This column was originally going to be about something else, and it still will be about that thing eventually, but I noticed something before I sat down to write it.
Of the year, we’re nearing the end of the year.
What did you think I meant?
Just a bit of background, there are two feelings in my life I’ve associated with fall. The first is the cold sweat, ball-in-the-pit-of-my-stomach nervous dread I felt as a kid the second a chill mixed into the summer air. That chill meant one thing, school. And, in certain years, not just another year of school, a new school altogether.
I absolutely hated that feeling; the inevitability of freedom’s end and all the educational and social obligations and entanglements that would be forced upon me whether I liked it or not.
I never liked it.
That feeling has, thankfully, lost its power over me, but that doesn’t mean I don’t still feel it when the first cool breeze eases across my face every late August or early September. Every year, that moment takes me back to shopping for school supplies and waking up to catch the school bus. The difference now is I get to feel that feeling and then think, “I’m glad those days are over,” immediately thereafter.
So that’s my old associative feeling with the onset of fall. Here’s the other.
If I stop and think about it, this other feeling usually happens right after Daylight Savings Time ends. You don’t really notice it that first Sunday, but when you leave work that Monday you realize, hey, it’s dark now. Things are different. It’s not summer anymore. We’re heading into a new season. A new mode of being.
We’re headed for the end.
This year, I believe I had that thought on my way to my car from the office. It was dark, it was chilly; it wasn’t summer anymore. All the dashboard and accent lighting greeted me when I started my car and I had my thought, the one I associate with fall now that I’m an adult.
The end of the year is coming.
The time when life gets smaller. The time when, from now until the end of the year, we gather here and there and celebrate making it through another one. Together.
It’s a nice feeling.
We, and by that I mean you and I, have just been through Election Day in these pages. I probably don’t have to tell you election season is the busiest time for us here at your newspaper. This year was especially busy with big, important races at the local and county level to cover in such a way to ensure you knew and understood everything you needed to know and understand before casting your vote last week. It’s a lot of work and responsibility I can tell you everyone on this end takes seriously. Hopefully, you’ll find we did right by you in that endeavor.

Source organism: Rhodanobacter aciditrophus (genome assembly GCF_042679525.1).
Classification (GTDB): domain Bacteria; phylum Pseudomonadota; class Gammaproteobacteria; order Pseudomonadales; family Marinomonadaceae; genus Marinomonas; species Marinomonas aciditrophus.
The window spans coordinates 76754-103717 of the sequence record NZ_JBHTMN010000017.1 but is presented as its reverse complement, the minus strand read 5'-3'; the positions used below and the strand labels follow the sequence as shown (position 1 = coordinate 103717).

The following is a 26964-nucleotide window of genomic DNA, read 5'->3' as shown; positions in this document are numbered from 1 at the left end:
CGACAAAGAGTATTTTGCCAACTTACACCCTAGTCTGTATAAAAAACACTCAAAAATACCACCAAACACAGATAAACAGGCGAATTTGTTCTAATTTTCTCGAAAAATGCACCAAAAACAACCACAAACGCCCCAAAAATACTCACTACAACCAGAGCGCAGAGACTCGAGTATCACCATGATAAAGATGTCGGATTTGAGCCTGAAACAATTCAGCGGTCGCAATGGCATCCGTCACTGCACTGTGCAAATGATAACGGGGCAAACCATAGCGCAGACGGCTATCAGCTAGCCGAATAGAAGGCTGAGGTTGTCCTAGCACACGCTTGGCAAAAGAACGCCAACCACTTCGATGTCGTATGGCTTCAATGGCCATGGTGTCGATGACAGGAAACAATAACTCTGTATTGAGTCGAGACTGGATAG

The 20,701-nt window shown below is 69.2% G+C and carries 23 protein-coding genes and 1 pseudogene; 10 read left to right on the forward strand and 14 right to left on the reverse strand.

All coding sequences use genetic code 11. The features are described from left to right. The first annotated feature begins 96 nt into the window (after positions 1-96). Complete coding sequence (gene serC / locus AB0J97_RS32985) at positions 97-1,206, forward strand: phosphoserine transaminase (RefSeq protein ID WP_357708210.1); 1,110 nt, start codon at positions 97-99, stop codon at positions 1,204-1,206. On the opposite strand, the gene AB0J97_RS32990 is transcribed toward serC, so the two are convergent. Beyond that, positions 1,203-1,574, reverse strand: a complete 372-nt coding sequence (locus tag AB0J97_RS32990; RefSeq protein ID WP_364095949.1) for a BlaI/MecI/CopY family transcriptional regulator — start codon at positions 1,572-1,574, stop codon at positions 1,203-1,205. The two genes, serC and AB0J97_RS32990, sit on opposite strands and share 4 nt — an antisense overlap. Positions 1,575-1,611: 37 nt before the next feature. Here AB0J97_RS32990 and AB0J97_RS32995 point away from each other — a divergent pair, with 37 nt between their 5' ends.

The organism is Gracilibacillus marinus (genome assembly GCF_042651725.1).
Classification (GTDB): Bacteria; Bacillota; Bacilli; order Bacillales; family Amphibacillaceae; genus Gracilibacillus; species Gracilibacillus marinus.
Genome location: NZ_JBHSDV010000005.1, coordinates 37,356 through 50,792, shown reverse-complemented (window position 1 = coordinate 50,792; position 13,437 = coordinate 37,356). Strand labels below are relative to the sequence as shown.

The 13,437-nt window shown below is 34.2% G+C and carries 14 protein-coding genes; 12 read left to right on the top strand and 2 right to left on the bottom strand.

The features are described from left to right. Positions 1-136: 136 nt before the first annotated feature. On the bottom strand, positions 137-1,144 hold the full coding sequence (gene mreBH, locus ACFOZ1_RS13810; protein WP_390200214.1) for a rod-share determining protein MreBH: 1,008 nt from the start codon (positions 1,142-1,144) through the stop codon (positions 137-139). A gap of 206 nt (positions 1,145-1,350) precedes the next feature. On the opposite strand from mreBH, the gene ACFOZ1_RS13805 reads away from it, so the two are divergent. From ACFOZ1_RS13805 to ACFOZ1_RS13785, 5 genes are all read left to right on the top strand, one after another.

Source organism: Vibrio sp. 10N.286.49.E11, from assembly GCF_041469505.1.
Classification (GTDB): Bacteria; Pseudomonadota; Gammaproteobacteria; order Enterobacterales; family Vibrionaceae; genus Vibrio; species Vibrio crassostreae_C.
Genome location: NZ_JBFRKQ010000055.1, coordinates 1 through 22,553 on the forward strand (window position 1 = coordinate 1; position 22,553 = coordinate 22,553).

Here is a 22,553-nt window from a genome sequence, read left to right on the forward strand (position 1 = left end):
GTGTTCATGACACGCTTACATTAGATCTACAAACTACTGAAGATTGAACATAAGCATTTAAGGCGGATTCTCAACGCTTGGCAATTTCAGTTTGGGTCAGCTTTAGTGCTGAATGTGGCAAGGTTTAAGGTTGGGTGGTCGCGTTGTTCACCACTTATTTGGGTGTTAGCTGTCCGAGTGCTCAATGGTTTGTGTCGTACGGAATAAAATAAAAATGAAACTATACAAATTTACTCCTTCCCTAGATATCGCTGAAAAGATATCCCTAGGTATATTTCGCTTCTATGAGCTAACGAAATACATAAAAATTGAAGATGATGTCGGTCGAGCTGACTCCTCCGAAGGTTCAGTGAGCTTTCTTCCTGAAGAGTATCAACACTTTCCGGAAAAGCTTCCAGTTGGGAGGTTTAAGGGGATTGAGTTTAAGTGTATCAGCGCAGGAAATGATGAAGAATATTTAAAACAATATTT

Now things change.
We have budgets to cover, of course, and I’m sure there will be developments and intrigue in our communities along the way, but, now that the days are shorter and my car’s accent lighting greets me straight out of the office, it’s time for us, and by that I mean you and me, to focus on some other things, too.
As the temperature drops, we’ll wear different clothes; things that keep us warm, make us feel safer, in a way, than our summer clothes do. We’ll put more blankets on our beds, too. I don’t know about you, but I think I sleep deeper bundled into bed against the cold than I do with just a sheet and air conditioning in the summer.
That’s sort of what summer is, isn’t it? It’s a time for living out loud. We go places, we do things; we fill our days in the summer in ways, and sometimes with people, that we don’t at other times of the year. Summer, as a concept, has always seemed big and broad to me, both when I was a kid and now. The beginning of summer is boundless and open. The end of it feels like a death in a way, and always one with some degree of unfulfilled promise.
But that gives way to this time, one of warm beds and drawing closer to the people and places that mean the most to us because the cold and the darkness make our lives smaller, more intimate, more reliant on who and what we know; the people and places that make us feel safe.
I’ve come to love this time of year.
Soon, we’ll all set aside a day or two and sit around a table of people we love, and who love us, to give thanks for what we find there, and to partake in it until we feel warm and safe. Then we’ll gather again one more time after that, and that time it’ll be about celebration.
There are different ways we come by that year-end celebration. For me, that time, which we may speak about again when it’s upon us, is more about the enduring bonds of family and friendship than it is about anything else.
I won’t deceive you, it used to be about the presents, mostly, but thankfully, hopefully, we all evolve.
And that’s what I like about that feeling I got on my way to the car from the office the other day. It was a signal to me my world is going to get smaller and warmer again. It’s going to bring me to the people and places I love most and, when I’m there, I’m going to think, probably more than once, about how we all got through another year together and what a special thing that is.
Reach Jason at firstname.lastname@example.org or follow him on Twitter @jasonchirevas